A sleek new My Ad Center experience was announced today at Google’s annual I/O event. It provides users with a handful of options to control the messages being served across selected Google properties.
Google users will be able to dictate:
These personalization options can be accessed from within the new My Ad Center experience or directly within the ad itself.
Privacy has been the core issue over the last few years. While Google has focused on offering a variety of solutions, many times they’ve been somewhat hard to navigate to for the unskilled user.
If adopted by consumers, the My Ad Center solution should help to feed Google’s ad serving intelligence while making the user experience better on Google Properties including YouTube, Discover and Search. With third-party data going away, the ability to follow brands will provide critical feedback directly to Google.
Here’s everything we know about My Ads Center from Google I/O:
Follow brands and topics. All Google users will now have the ability to choose the brands and topics most germane to them that they want to see. This is much different than the Topics targeting within the Privacy Sandbox now being tested, as the inputs are dictated directly by the user.
An example provided by Google was that a user interested in a hybrid car may choose this as a topic that they’d be interested in and would be served ads related to that particular topic. This can also work with specific brands that users enjoy
The key difference is that the user would be directly providing Google with the inputs to help drive targeted ads.
Personalization and data source controls. The My Ad Center location will be the go-to source for users looking to limit any/all personalization including age, relationship status, education and demographic data. Users can also limit or opt-out of sensitive ad topics (e.g., gambling, alcohol, dating, weight loss, and pregnancy & parenting) within My Ad Center.
The last personalizable element found in My Ad Center is control over the data sources used. Google users will be able to choose which data sources can be used to personalize ads and which sources should be used across some Google properties (e.g., personalized search, YouTube recommendations). Those inputs come in the form of wanting more or less ads from a topic or brand.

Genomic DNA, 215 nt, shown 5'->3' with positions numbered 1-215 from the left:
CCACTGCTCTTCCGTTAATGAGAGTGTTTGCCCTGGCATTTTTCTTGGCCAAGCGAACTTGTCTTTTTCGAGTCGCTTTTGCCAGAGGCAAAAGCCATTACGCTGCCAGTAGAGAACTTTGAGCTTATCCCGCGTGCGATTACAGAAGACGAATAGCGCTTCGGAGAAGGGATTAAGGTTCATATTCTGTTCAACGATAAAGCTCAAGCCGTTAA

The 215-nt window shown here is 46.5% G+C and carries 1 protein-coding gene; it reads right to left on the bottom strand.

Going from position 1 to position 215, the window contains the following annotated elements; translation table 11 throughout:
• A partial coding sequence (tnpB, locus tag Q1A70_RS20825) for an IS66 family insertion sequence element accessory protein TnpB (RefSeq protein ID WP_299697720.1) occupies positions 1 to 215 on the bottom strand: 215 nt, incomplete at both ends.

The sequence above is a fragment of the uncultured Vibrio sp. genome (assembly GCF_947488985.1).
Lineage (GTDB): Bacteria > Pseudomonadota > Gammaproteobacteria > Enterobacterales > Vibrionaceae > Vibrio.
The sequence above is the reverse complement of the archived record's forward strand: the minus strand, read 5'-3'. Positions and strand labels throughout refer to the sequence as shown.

Expanded controls within ads. While My Ad Center is nice, let’s be honest, sometimes people just want to make changes immediately when they are served an ad. Those folks are in luck with expanded controls within ads.
Google users will have the ability to make changes or get targeting clarity directly within the ad itself. The new expanded controls will allow users to like, block or report an ad while also being able to tune the targeting if you’d like to see more or less of the brand or topic shown.
However, the biggest change for advertisers may be the transparency features included directly within the ad controls. The “About this Ad” is being replaced with the new transparency features that should make it more clear as to why users are seeing the ad.
The expanded controls will include transparency features that show who paid for the ad (using Advertiser Identity Verification) and the account categories used to show the specific ad.
In the past users could see “Why this ad” information that would display matching criteria. But the ability to see who paid for the ad is new and important.
Not for the Google Display Network, Gmail or Search Partners (yet). When My Ad Center launches the only supported products will be Google search, YouTube and Google Discover. Upon launch, there will be a second ad settings page separate from the My Ads Center for sites that partner with Off-Google ads (ie the Google Display Network).
The topics or brand updates inputted into the My Ads Center won’t initially be passed to this new second ad settings page. That said, if ad personalization is shut off entirely within My Ads Center that will shut off all personalization across all Google-owned and non-Google-owned properties.
Why we care: My Ad Center looks to be Google’s best effort yet on privacy control. Not only will users be able to see why items are serving from the center, but also from within ads themselves. Most importantly, users will get clarity into who is paying for the ad being served. If you are an advertiser currently trying to hide your information and fly under the radar, look elsewhere as your days are numbered on Google properties.
The addition of brands and topics to follow is a unique feature that could be a future benefit to advertisers. Instead of solely leveraging elements from the Privacy Sandbox like Topics, down the road this may provide Google with first-party user-inputted signals for targeting. However, the success of this option will be tied to adoption. If Google users don’t take the time to provide feedback in My Ads Center, then the value to users (and advertisers) won’t exist.